(Laughing) Yes, but I started out being absolutely terrible at it! I wanted to give up many times and just wait until ' lockdown ended'. Thankfully, the BBC Folk at Home recording that I did with Verity Sharp gave me the push to preserve and figure out the basics of home recording.

OUTSIDELEFT: Do you think that the pandemic, the situation, impacts what you are able to write about?
Yes, I am very responsive to the energies and social climate that I inhabit so it has inevitably influenced my work. I did however go through several writers blocks that I just had to sit with as I am discovering there is rich meaning in the silence as well. The writer's block came especially during devastating events like George Floyd's death and protests. I needed to sit with these experiences and process things in my own way. Coming out of the other side, my current writing is very conscious of the process that I had to go through.

OUTSIDELEFT: We think you are one of the most unique and uniquely talented artists we’ve heard ever featured in Outsideleft. It was such a thrill when you played at the final Outsideleft Night Out, just before the lockdown, and I haven’t really seen you since then and I’ve always wanted to apologise for the size of the crowd. It was too large, too excited, too overwhelming. We won’t be doing that again...
(laughing) Yeah, don't worry! It was great that we were overbooked for that gig. This is a moment we can look back and wonder if we will ever be able to do something like this again, non?

OUTSIDELEFT: As the lockdown eases are you able to begin to think about live performances again?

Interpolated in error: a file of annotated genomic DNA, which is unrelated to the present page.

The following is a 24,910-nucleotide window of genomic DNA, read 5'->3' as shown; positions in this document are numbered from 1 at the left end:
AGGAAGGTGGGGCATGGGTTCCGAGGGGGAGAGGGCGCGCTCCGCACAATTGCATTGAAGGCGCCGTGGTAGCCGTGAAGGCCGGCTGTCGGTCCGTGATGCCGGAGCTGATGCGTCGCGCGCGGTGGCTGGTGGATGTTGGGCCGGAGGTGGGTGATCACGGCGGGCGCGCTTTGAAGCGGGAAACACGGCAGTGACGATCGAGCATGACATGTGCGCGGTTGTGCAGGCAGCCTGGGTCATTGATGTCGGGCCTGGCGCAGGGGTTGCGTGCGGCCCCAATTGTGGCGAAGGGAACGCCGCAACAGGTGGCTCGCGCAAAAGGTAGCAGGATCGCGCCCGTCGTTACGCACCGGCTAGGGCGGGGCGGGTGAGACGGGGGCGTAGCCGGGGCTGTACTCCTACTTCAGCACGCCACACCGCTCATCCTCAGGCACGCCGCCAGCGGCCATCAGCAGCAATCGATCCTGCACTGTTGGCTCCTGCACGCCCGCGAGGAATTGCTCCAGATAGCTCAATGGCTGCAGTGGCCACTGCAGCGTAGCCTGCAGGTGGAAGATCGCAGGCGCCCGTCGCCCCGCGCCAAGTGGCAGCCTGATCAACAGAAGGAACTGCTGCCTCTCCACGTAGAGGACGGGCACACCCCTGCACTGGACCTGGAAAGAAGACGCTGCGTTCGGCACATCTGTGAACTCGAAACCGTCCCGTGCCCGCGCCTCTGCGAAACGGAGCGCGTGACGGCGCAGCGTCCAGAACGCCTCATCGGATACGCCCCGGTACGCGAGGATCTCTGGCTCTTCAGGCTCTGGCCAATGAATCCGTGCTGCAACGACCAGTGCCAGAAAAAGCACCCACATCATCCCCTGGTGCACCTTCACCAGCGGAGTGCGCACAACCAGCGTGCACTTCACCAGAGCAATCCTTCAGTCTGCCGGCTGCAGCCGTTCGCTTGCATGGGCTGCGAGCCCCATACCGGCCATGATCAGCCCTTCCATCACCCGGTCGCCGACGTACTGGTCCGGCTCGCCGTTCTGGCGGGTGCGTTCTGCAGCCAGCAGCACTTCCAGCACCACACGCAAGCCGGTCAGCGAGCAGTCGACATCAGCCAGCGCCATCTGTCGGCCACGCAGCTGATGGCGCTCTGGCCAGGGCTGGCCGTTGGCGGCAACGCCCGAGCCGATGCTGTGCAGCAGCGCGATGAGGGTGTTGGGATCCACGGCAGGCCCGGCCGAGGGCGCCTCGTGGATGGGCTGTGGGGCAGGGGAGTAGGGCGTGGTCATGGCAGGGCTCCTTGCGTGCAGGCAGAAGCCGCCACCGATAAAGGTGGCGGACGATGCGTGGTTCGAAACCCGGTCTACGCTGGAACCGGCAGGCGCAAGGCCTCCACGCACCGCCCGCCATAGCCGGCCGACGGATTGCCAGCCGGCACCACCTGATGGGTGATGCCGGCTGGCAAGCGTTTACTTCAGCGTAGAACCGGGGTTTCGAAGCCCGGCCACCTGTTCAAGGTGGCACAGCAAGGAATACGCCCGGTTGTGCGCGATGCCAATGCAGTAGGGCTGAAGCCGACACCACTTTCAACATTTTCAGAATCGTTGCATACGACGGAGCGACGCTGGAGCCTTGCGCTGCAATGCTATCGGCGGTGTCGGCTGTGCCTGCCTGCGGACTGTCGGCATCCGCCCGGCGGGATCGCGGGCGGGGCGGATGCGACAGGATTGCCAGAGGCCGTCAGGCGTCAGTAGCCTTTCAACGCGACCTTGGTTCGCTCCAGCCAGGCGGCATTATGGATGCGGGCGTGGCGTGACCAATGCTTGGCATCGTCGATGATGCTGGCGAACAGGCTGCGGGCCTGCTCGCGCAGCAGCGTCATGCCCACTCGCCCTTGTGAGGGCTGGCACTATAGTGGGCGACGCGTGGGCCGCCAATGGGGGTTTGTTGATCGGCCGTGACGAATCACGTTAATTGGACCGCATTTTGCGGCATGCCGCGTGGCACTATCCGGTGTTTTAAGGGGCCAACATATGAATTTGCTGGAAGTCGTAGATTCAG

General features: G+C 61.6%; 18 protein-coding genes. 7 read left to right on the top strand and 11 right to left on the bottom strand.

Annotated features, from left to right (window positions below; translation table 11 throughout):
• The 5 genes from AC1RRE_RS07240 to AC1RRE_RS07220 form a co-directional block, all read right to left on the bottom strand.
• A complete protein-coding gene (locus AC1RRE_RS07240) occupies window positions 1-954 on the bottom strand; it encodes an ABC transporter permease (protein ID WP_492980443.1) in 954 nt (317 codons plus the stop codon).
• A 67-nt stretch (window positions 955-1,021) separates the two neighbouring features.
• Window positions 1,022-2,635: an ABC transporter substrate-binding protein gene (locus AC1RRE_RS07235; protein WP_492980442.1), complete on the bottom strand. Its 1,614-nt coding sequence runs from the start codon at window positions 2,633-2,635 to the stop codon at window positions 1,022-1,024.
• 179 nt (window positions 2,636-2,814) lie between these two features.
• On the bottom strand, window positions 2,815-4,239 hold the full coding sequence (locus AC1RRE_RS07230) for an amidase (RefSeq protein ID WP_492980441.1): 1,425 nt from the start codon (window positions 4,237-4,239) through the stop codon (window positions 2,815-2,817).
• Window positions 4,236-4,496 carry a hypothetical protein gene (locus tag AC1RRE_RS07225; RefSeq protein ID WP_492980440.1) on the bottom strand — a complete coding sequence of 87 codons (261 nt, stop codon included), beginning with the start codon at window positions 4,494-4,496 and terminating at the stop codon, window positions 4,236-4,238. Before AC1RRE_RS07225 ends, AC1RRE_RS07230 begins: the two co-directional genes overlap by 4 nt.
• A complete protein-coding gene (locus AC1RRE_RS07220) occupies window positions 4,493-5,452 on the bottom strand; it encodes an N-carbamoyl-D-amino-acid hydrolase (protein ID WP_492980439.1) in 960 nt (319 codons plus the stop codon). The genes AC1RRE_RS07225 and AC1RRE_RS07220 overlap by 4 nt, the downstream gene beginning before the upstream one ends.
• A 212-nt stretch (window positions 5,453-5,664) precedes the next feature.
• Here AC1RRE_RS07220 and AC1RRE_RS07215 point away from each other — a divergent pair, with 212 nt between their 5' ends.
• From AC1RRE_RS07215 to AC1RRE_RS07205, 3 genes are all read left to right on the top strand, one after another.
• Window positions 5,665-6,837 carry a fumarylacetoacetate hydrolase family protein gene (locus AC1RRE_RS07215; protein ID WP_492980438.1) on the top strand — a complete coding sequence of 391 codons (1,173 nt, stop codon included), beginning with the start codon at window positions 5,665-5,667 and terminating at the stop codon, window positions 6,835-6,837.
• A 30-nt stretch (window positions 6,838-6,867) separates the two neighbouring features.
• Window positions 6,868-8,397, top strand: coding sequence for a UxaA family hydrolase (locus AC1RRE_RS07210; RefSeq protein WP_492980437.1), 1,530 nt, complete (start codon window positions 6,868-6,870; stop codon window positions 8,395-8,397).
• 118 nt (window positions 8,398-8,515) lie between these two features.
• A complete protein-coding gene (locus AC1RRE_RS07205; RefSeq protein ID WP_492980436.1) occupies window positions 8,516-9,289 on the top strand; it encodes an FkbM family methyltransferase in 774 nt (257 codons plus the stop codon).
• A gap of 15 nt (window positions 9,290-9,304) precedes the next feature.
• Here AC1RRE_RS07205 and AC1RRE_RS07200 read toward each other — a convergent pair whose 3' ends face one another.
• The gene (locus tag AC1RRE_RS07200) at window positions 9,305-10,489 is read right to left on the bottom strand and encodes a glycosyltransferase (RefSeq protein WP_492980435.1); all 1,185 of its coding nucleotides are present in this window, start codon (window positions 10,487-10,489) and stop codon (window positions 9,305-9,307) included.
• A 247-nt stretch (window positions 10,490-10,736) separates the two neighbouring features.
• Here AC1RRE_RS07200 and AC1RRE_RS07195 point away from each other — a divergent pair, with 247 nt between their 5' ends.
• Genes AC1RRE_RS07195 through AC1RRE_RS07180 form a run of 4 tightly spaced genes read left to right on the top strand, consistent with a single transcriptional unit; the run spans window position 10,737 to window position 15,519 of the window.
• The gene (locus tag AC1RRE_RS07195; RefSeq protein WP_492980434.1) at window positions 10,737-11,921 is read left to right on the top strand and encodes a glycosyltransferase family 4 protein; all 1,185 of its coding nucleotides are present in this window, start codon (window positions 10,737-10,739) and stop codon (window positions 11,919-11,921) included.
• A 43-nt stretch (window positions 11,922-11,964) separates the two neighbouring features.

Yes I have a few gigs I am hoping to do but we are always conscious that the situation could change in these uncertain transition times.

OUTSIDELEFT: How confident have you been about getting out of this alive? Not everyone has or will...
I am confident enough for the next hour or each day, as I try to not let the unknowns affect my mindset for getting through the little steps needed to complete a full day. I am just happy to complete a full day, almost like a video game resetting every morning.

Germa Adan

OUTSIDELEFT: Worst lockdown moment?
GERMA ADAN: There's too many! That very first trip to the supermarket after two weeks of being indoors during lockdown No1 in 2020 (I was so jittery!)

GERMA ADAN: Loads of great moments too... let's see.. spending time with my family doing simple things, where a trip to the local park has the same weight of excitement compared to a trip abroad.

Germa Adan performs live at the Birmingham's Refugee Week Event on Saturday June 19th, at the Mac Arts Center. More info at the Celebrating Sanctuary Birmingham website.

Essential Info
The Germa Adan Project website
Germa on Bandcamp
Germa Adan in Outsideleft

Founder & Publisher

Publisher, Lamontpaul founded outsideleft with Alarcon in 2004 and is hanging on, saying, "I don't know how to stop this, exactly."

Lamontpaul portrait by John Kilduff painted during an episode of John's TV Show, Let's Paint TV

about LamontPaul »»